Specify the rpm file you downloaded to zypper install (this will not necessarily pull in all the required packages shown above):

sudo zypper install skype-

(Note: exact version of skype may differ from the above example - dependent on if Skype updated).

Wrapper script

(Note: The below script should NOT be required with a recent Skype version).

Create a script for running Skype. First of all, you can find the executable Skype link among the applications in the "start menu" (depending from the desktop manager that you are using), so you can put it to your desktop. This was originally installed by Skype installer. However, you should not execute just that link (or the command skype). You should instead execute:

PULSE_LATENCY_MSEC=60 LD_PRELOAD=/usr/lib/libv4l/ skype %U

every time you start Skype. That can be accomplished in several different ways, one of which is to edit the desktop link to Skype and add the above command. Another way is to create a script file:


in which you should paste in the previously mentioned command. Close the Emacs editor and execute

chmod +x ./

to make it executable. Now run that script from console or make the desktop Skype link point to this file. You should visit the Skype options to verify that you have Pulse Audio and a button to its volume control. Press the button to the Pulse Volume Control where you can select the audio card, the microphone and volume levels in that program, apart from Skype. The webcam should work immediately. You should see it in the Options menu of Skype.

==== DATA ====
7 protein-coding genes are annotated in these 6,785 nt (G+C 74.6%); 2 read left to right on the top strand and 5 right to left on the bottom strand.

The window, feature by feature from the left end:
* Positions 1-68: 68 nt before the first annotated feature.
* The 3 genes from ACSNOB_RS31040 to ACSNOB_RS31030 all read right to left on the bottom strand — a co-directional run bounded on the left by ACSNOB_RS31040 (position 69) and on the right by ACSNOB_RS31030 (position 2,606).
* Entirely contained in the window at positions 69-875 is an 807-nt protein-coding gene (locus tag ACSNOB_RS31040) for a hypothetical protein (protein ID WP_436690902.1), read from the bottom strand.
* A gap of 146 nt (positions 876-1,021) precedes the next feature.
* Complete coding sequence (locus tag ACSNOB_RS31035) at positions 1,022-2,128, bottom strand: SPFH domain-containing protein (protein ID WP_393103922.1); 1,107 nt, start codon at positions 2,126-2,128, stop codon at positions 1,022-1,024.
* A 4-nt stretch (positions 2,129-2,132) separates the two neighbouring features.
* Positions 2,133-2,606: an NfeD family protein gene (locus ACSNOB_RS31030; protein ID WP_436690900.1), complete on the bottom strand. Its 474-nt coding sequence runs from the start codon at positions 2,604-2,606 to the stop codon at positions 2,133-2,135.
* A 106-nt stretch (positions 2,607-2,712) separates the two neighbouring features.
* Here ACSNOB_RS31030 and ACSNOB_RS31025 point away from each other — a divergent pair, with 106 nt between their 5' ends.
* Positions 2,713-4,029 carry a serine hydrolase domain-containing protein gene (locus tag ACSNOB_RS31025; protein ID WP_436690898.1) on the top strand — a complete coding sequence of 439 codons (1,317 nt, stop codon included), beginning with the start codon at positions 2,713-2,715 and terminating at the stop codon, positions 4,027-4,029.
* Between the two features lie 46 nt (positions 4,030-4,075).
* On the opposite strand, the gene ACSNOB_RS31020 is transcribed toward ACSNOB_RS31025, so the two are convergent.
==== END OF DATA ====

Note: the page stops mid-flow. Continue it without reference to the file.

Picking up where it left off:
Alternatively use these commands to create a quick and dirty wrapper, then launch Skype from the menu as usual:

sudo mv /usr/bin/skype /usr/bin/skype.bin
su -c "echo 'PULSE_LATENCY_MSEC=60 LD_PRELOAD=/usr/lib/libv4l/ /usr/bin/skype.bin $@' > /usr/bin/skype"
sudo chmod +x /usr/bin/skype

Note: On 64bit systems replace /usr/lib/libv4l/ with /usr/lib64/libv4l/

Usage without PulseAudio

(January 22rd 2014)

Alternately you could not use PulseAudio (it must be disabled at yast sound section so) and you might not install any additional packages except skype package really requires. [Skype at openSUSE 13.1 64bit.]

KDE integration

If you want Skype to integrate well into your KDE desktop, install 32-bit variant of your UI style, e.g. for Oxygen: